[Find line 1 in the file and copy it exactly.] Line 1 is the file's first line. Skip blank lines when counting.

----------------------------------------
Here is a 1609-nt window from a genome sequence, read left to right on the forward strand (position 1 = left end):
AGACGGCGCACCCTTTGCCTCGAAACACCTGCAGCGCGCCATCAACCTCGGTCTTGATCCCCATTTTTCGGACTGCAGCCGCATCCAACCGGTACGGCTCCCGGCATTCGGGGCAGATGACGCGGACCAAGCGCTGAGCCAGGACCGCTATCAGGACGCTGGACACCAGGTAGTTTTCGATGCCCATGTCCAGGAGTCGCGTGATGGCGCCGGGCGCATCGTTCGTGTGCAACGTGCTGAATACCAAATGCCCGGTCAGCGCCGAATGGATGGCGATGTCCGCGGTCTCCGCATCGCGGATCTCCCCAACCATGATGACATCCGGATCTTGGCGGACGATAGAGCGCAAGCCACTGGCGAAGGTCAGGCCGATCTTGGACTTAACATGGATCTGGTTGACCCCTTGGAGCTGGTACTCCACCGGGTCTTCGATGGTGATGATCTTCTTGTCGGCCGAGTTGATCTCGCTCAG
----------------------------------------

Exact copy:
Here is a 1609-nt window from a genome sequence, read left to right on the forward strand (position 1 = left end):